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‘So many Jewish kids from all over!’

Local athletes compete in Maccabi Games in southern California

 
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Alison Sorkenn is in the back row, next to coach Brian Fiedler. On bottom row, Randi Smith is first on the left and Rachel Sorkenn is second from left.

a local trio of 14-year-old soccer stars — Alison and Rachel Sorkenn of River Edge and Randi Smith of Wayne — competed on a gold-medal-winning team in the Orange County JCC Maccabi Games and ArtsFest, held August 4 though 9 in California.

The Olympic-style competition and show attracted some 2,350 Jewish athletes and artists, from 12 to 17 years old, from across the globe. They were joined by 800 host families and 1,500 volunteers. The sports included baseball, basketball, dance, golf, inline hockey, lacrosse, soccer, swimming, softball, table tennis, tennis, track and field, and volleyball

Alison and Rachel’s father, Jonathan, said that this was the first time a girls soccer team was included in JCC Maccabi; the first North American games were held in 1982. He and his wife, Jodie, went along to cheer on their twin daughters.

All three girls play for the NJ Crush soccer club in Franklin Lakes. Each took up the sport as a preschooler.

“I love playing soccer — I was brought up with it,” said Randi, who soon will begin her freshman year at Wayne Valley High School.

“I like how competitive the girls are,” said Alison, who is a goalie. Her sister plays forward.

Their team advanced to the finals and defeated an under-16 girls soccer team from Los Angeles, 7-1, to take the gold. Each of the nine girls on the team received a medal.

The team was recruited and coached by Brian Fiedler, the father of one of the girls, through the JCC MetroWest in central New Jersey.

“My dad heard about it and asked me if I wanted to try out,” Randi said. The teammates only had two or three practices before leaving for California. “But we all kind of knew each other, and we were all confident we were going to do well,” she added.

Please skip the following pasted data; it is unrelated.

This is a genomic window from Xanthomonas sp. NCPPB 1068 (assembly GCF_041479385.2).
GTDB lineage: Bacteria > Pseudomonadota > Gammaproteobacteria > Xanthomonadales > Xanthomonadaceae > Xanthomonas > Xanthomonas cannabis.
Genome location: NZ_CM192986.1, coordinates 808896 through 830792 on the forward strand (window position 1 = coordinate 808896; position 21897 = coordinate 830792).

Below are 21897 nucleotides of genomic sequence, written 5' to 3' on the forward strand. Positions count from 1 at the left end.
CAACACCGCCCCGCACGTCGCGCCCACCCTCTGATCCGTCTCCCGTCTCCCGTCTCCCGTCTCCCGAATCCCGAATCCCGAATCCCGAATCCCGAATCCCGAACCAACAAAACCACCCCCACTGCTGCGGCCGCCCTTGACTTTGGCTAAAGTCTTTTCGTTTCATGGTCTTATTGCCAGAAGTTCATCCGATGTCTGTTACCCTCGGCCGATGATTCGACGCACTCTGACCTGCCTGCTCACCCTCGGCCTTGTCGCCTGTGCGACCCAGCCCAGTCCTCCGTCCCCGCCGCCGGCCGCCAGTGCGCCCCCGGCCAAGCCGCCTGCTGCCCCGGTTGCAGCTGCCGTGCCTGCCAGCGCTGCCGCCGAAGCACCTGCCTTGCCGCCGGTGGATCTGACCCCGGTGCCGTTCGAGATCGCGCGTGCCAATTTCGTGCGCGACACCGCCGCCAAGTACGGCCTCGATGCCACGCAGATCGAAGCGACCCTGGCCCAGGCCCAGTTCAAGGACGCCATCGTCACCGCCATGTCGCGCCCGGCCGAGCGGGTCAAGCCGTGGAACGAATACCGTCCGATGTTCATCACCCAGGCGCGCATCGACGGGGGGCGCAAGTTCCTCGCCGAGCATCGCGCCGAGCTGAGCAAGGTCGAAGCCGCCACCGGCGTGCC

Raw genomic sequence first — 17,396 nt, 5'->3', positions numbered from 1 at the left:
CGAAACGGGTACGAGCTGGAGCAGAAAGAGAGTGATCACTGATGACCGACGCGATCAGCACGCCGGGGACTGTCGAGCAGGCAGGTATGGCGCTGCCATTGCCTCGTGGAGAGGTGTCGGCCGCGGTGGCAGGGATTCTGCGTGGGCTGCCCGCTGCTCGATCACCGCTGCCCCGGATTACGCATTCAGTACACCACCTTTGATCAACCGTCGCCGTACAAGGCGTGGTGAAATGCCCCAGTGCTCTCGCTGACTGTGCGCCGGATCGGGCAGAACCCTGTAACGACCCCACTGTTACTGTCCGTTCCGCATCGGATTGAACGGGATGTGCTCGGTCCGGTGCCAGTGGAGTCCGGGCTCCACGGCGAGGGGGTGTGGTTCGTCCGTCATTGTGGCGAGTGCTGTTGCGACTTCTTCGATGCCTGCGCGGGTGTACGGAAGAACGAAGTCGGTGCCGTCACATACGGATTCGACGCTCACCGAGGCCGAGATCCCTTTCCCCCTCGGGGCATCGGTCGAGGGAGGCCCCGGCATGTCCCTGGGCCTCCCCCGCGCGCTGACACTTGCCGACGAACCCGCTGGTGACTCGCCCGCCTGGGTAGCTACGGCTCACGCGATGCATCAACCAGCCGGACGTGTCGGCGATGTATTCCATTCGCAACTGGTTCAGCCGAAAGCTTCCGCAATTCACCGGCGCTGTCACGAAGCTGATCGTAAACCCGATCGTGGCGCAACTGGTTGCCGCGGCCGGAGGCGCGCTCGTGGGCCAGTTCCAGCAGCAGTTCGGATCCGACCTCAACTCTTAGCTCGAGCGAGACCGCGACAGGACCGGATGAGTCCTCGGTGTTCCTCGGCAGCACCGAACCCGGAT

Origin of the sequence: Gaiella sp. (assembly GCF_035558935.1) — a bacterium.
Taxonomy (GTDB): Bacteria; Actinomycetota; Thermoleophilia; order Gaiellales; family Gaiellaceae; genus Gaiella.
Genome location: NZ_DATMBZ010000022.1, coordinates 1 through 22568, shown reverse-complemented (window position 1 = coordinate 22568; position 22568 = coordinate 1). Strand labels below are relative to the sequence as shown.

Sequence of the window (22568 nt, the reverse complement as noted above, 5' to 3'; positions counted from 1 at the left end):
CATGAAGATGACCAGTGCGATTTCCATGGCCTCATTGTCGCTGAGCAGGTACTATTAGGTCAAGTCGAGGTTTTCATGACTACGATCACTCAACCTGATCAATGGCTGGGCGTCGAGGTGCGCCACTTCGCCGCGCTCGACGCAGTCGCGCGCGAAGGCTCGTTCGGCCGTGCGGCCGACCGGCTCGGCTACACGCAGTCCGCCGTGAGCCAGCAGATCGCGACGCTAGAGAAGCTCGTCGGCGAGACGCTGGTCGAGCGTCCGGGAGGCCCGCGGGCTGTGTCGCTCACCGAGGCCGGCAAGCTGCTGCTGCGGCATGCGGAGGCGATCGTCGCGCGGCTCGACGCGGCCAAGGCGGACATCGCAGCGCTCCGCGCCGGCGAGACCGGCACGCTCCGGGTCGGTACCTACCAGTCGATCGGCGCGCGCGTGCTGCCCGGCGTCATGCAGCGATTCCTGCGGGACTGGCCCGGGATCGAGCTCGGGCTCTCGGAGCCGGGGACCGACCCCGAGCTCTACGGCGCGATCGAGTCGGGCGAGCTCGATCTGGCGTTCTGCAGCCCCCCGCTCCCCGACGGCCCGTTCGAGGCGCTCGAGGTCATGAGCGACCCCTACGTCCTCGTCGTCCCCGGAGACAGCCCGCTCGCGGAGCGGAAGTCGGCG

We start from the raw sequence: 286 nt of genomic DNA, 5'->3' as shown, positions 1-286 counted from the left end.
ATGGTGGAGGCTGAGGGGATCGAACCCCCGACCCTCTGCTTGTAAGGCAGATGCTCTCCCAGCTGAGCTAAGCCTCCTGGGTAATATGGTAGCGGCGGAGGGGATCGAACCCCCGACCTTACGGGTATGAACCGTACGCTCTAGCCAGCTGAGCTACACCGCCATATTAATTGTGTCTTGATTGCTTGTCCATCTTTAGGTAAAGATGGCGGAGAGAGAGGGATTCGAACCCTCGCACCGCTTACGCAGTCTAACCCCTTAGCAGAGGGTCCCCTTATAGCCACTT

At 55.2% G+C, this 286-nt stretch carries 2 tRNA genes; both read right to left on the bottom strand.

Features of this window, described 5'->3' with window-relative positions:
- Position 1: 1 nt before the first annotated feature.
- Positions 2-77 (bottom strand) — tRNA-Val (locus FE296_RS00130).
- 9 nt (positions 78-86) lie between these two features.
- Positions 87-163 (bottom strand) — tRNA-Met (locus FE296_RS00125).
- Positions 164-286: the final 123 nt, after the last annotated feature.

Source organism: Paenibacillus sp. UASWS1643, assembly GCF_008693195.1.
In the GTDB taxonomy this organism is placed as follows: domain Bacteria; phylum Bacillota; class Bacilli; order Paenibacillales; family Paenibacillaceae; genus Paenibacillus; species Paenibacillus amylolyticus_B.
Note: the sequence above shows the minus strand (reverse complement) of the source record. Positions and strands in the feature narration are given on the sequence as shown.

The JCC Maccabi Games are held each summer in many North American sites and involve more than 6,000 participants. The Games are co-sponsored by the Jewish Community Center Association of North America, Maccabi World Union, Maccabi Canada, and Maccabi USA/Sports for Israel.

The JCC Maccabi ArtsFest, begun in 2006, features workshops, performances, exhibits, community service, and social activities in an atmosphere emphasizing Jewish heritage, community, and Israel.

“I didn’t know there were so many Jewish kids from all over, like Mexico and Great Britain,” Rachel said.

The Sorkenns are members of the Bergen County YJCC in Washington Township, and of Temple Avodat Shalom in River Edge. Alison and Rachel, both entering River Dell High School in September, hope to play on the varsity soccer team.

Randi, an outside midfielder and forward, said she enjoyed meeting people from different places. “It was weird to actually think everyone was Jewish and that there are so many Jewish athletes,” she said. She and her parents, Sharon and Steve, are members of Temple Beth Tikvah in Wayne.

 
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Praying while female at the Kotel

Women of the Wall representative to speak locally

What’s going on with the Women of the Wall now?

What’s happening with gender equality and pluralism in Israel, now that the Israeli election is over?

Women of the Wall, made up of women from across the Jewish spectrum, has fought for the right to pray at the Kotel — Jerusalem’s Western Wall, the symbolic center of Jewish life, the magnet that draws observant and non-observant Jews, non-Jews, poets, and often even skeptics, close to it, as if they were pure iron filings.

The group, which was formed in the late 1980s, has been bolstered by legal wins. Its most important recent victory was the April 2013 decision by Judge Moshe Sobel of the Jerusalem District Court, who ruled that the city police were wrong when they arrested five women for the crime of wearing tallitot at the women’s section of the Kotel.

 

‘Oy vey, my child is gay’

Orthodox parents seek shared connection in upcoming retreat